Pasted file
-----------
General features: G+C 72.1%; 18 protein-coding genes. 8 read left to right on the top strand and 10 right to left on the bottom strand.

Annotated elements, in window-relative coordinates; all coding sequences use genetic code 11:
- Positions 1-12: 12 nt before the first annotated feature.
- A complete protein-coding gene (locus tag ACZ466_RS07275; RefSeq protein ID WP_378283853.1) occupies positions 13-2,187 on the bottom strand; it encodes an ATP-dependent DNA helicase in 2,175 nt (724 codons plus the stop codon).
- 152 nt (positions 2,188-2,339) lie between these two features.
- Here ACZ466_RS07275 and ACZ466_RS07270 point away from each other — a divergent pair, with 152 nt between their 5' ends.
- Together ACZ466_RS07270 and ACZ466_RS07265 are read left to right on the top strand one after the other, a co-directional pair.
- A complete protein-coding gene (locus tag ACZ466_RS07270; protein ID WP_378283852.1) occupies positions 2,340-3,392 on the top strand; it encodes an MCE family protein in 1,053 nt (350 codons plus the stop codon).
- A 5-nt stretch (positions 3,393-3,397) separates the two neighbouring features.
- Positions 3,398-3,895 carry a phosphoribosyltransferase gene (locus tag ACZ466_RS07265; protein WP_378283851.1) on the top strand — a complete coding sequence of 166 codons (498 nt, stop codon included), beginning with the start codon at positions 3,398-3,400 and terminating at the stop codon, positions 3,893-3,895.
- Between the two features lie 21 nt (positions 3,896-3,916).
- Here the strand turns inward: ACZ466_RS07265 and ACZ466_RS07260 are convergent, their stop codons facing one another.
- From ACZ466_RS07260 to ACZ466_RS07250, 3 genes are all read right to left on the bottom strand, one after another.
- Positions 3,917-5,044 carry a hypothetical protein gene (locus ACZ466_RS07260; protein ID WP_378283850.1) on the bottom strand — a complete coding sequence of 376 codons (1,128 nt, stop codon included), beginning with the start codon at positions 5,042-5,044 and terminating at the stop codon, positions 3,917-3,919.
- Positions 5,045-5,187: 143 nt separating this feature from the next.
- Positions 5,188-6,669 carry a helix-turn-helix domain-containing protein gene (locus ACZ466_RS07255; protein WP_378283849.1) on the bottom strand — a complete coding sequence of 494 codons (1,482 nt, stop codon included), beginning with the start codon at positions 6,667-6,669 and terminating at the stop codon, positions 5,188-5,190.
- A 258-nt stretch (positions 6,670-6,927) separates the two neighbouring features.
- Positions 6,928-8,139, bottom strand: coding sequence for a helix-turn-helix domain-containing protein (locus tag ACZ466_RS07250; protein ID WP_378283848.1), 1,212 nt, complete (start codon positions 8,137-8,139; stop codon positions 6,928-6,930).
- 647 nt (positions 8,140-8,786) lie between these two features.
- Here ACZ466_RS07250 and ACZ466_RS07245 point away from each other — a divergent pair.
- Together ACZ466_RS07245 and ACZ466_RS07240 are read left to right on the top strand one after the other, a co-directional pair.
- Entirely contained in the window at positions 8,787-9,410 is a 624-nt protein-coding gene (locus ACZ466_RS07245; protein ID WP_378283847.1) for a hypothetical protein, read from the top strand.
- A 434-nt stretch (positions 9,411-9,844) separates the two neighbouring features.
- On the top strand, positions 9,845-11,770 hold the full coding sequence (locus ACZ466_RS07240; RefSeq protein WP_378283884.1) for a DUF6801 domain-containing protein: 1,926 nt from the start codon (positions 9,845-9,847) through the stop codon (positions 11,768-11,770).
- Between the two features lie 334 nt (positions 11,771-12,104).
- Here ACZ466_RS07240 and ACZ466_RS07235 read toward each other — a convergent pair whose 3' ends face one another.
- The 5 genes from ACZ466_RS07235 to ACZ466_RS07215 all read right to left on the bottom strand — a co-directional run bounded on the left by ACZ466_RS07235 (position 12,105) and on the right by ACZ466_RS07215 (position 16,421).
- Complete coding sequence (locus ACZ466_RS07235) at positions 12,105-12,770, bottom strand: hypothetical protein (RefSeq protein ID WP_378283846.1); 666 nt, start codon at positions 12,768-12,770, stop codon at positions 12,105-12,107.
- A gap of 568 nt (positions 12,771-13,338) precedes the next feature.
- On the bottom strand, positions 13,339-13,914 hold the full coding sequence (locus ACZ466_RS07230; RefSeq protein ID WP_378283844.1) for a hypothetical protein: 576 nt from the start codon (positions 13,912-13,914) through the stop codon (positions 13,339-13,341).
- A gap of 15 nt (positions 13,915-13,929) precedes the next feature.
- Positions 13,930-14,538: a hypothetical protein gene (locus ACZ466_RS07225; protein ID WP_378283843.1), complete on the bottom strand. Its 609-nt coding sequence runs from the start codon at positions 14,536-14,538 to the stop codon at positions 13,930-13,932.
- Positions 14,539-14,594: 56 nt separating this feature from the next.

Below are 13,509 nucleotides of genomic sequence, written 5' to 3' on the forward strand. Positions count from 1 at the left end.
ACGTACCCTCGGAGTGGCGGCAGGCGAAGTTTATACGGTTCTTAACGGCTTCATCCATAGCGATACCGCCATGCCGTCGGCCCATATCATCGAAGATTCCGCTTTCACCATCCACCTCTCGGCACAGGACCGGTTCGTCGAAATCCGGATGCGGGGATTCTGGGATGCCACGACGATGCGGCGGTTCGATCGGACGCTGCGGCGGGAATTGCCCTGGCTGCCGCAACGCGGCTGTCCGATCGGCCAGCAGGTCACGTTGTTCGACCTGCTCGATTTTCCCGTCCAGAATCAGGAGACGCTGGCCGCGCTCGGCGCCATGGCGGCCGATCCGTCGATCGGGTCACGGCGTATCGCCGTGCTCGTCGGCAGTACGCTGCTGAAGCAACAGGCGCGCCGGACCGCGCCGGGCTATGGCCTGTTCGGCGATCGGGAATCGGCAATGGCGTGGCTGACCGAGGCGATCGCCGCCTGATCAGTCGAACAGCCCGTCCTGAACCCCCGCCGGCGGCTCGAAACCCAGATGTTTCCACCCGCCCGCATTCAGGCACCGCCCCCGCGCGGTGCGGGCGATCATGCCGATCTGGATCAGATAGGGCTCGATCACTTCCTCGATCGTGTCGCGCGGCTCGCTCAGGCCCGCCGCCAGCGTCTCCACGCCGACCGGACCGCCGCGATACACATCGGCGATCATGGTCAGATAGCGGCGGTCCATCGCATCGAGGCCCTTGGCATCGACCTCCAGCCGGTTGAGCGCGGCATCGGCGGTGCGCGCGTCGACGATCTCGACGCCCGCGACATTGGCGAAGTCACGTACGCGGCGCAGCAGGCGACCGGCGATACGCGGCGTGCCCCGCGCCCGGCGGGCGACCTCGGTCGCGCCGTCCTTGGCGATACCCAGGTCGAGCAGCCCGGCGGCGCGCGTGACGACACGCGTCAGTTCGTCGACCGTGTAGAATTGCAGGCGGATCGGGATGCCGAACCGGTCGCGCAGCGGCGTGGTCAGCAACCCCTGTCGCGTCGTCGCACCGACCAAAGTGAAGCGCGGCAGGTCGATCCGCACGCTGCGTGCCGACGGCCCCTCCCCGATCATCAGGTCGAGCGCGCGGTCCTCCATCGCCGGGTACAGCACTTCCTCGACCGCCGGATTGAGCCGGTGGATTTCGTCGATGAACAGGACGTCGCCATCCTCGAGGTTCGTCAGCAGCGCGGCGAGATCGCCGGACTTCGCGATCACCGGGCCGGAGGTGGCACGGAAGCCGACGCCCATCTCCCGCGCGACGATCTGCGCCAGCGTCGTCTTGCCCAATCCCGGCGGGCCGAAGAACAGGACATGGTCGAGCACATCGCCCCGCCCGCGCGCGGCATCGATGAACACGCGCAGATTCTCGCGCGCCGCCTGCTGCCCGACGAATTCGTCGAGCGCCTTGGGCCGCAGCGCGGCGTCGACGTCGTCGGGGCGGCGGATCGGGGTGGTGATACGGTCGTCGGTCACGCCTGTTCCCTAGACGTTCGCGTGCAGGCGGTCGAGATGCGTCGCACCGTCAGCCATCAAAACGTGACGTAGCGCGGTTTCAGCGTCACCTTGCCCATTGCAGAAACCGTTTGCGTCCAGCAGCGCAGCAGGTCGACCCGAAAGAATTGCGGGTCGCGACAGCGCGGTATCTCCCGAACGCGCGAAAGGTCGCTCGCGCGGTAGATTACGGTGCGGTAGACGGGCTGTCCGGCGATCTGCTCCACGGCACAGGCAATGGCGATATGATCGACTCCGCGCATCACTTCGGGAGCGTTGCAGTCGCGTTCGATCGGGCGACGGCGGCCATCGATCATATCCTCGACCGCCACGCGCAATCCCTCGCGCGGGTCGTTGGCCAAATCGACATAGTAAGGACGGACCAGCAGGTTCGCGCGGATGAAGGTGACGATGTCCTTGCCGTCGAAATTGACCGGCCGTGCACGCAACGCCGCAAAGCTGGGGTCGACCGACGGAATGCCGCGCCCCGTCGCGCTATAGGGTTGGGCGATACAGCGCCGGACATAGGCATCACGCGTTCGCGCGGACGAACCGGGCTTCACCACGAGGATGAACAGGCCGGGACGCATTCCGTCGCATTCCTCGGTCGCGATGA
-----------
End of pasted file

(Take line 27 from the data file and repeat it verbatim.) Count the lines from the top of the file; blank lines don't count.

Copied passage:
- The 5 genes from ACZ466_RS07235 to ACZ466_RS07215 all read right to left on the bottom strand — a co-directional run bounded on the left by ACZ466_RS07235 (position 12,105) and on the right by ACZ466_RS07215 (position 16,421).